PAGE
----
An old proverb states that truth is the best advertising, propaganda and public relations tool. Fact-supported truth is a powerful narrative. Unfortunately, the truth can be hidden, ignored, obscured or inundated by error, creating what is identified as a weaponised narrative. The concept of a narrative has become increasingly popular in contemporary society. One American President popularised the idea of the narrative in political and social discussions. A native activist complained that a Catholic school boy “stole his narrative.” Of course, this hasn’t turned out quite the way the native activist thought it would.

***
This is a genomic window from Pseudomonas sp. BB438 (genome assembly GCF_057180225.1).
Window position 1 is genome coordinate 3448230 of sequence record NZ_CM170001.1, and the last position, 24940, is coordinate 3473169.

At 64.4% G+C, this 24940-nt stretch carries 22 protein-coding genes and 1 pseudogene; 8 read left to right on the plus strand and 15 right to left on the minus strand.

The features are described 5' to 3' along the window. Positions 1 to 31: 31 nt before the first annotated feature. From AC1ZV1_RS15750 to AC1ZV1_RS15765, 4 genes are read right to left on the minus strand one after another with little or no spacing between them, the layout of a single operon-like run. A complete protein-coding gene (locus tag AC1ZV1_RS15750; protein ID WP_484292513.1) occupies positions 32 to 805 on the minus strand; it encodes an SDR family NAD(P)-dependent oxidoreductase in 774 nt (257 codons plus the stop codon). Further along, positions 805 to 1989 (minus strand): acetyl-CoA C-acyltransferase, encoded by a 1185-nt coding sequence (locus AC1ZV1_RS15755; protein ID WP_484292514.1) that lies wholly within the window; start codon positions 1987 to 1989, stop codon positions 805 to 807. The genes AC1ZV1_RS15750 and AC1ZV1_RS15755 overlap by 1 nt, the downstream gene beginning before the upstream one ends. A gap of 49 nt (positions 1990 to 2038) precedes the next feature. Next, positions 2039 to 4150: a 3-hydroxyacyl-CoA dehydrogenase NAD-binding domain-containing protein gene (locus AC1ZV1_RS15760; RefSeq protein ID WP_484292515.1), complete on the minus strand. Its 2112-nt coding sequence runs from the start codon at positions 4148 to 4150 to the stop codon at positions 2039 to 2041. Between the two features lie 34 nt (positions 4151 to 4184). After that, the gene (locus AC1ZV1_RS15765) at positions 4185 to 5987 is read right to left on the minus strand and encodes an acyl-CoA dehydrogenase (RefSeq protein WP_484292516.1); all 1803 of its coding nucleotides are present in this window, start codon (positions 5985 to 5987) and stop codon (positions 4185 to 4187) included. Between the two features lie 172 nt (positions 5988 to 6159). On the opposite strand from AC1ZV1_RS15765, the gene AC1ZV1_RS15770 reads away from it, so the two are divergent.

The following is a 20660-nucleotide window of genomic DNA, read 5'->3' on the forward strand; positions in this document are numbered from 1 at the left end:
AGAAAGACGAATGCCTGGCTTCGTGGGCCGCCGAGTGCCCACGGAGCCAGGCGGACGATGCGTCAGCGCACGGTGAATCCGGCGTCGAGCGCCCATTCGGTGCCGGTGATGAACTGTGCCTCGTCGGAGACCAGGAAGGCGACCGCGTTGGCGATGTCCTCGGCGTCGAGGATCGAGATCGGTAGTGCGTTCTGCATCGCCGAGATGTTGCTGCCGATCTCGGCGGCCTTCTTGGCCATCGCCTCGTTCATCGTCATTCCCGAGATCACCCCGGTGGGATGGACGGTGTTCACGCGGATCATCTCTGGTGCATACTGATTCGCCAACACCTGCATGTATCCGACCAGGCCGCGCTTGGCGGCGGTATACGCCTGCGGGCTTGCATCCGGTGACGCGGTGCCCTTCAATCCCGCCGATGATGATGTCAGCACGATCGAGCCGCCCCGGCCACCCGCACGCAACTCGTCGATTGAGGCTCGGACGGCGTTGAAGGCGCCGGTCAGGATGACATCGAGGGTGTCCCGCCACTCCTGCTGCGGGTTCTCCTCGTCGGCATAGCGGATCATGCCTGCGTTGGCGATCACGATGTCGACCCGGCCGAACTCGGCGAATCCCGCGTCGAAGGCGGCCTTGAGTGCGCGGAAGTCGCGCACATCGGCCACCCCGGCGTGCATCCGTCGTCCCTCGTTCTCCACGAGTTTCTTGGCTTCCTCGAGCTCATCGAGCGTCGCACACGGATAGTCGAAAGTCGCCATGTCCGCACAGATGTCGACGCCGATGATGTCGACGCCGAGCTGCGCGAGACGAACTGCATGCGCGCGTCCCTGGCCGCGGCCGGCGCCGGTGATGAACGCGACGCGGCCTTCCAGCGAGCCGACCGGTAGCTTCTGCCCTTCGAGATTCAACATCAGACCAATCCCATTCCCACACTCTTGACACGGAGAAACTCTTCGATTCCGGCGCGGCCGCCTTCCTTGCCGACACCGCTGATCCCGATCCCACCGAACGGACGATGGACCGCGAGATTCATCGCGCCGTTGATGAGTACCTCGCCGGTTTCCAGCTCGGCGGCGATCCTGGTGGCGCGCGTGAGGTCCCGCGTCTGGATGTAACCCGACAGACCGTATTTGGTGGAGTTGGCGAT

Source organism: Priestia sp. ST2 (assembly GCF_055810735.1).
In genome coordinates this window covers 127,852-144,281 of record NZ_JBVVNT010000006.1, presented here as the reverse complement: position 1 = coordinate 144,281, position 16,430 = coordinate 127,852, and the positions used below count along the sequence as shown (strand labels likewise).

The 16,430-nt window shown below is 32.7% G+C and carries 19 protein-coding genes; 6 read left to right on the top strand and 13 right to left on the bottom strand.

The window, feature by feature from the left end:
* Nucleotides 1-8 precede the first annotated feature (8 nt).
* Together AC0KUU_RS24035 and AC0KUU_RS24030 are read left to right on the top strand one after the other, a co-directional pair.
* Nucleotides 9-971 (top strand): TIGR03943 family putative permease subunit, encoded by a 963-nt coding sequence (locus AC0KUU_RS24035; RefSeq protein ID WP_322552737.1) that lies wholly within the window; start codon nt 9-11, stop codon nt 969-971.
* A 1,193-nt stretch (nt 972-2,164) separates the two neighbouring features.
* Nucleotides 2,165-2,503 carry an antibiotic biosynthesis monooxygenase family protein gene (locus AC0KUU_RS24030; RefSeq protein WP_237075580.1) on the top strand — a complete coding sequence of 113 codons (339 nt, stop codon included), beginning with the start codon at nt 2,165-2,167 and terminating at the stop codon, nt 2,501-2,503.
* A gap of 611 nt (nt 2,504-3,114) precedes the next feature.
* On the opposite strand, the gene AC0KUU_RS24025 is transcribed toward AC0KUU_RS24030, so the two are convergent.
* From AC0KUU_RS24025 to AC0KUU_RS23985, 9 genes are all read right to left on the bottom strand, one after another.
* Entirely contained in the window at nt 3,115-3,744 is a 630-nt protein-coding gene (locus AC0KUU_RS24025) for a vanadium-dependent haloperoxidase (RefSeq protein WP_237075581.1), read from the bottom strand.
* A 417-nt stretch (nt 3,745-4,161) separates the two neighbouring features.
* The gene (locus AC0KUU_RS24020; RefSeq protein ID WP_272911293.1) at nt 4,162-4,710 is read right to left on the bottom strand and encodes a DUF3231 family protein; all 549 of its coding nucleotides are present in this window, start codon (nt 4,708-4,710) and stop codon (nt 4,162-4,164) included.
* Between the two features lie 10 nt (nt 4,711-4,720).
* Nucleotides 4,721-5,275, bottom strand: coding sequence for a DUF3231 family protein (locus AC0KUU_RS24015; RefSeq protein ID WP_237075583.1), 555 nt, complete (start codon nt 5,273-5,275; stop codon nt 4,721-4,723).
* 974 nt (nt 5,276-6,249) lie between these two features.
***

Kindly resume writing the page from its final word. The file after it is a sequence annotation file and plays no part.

This concept of “the narrative” has been trumpeted by talk-show hosts and politicians of various stripes during the past decade. Promoting the idea of a narrative implies manipulation of perception to ensure a particular outcome during debate between proponents of opposing views. Narratives as currently employed have a tangential relationship to truth, at the best. Increasingly, the idea of a narrative is being weaponised in contemporary society.